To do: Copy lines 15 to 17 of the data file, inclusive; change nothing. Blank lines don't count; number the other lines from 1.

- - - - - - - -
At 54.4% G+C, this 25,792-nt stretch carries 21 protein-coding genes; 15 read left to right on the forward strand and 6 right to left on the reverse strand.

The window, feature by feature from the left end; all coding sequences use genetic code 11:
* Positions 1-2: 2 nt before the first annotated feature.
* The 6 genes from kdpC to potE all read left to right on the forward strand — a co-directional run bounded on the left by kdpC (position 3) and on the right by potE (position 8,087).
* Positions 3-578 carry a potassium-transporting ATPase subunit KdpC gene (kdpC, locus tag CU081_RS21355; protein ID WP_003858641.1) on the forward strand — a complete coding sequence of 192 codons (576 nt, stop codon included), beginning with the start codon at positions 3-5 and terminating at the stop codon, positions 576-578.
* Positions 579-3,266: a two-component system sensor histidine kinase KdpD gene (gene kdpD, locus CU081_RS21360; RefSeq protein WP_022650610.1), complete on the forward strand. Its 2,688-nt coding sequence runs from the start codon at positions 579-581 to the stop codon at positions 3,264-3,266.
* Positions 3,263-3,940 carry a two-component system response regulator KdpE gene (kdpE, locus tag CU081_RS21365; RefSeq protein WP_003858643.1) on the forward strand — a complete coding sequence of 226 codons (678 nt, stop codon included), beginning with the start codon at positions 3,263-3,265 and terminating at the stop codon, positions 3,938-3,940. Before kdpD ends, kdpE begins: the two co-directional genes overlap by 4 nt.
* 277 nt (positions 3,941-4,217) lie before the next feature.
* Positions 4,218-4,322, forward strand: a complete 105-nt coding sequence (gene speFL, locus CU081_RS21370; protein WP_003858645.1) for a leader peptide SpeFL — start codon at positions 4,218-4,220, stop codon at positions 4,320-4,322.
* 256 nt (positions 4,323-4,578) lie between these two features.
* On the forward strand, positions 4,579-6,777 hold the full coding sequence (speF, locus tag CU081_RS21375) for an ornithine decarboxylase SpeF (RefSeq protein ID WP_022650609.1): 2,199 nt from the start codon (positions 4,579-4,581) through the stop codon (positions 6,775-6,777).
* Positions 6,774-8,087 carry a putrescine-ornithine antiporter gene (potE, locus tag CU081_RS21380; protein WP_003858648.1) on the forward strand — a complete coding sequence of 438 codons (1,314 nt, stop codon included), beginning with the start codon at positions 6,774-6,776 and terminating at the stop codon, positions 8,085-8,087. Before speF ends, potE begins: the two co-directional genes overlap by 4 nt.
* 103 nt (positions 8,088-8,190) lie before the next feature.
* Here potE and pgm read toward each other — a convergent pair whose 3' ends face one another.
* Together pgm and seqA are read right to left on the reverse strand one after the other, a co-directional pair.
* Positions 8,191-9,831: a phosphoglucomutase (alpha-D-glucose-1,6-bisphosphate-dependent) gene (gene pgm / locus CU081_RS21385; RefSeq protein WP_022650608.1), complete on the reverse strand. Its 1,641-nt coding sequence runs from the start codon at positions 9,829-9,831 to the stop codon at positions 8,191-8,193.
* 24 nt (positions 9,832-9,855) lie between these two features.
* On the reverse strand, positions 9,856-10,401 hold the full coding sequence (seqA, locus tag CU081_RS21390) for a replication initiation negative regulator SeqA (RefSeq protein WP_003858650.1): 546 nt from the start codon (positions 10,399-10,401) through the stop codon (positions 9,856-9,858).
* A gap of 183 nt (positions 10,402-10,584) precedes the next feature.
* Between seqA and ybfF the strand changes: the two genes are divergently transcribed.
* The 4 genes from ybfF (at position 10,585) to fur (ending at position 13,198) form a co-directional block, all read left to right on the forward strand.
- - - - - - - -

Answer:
* Together pgm and seqA are read right to left on the reverse strand one after the other, a co-directional pair.
* Positions 8,191-9,831: a phosphoglucomutase (alpha-D-glucose-1,6-bisphosphate-dependent) gene (gene pgm / locus CU081_RS21385; RefSeq protein WP_022650608.1), complete on the reverse strand. Its 1,641-nt coding sequence runs from the start codon at positions 9,829-9,831 to the stop codon at positions 8,191-8,193.
* 24 nt (positions 9,832-9,855) lie between these two features.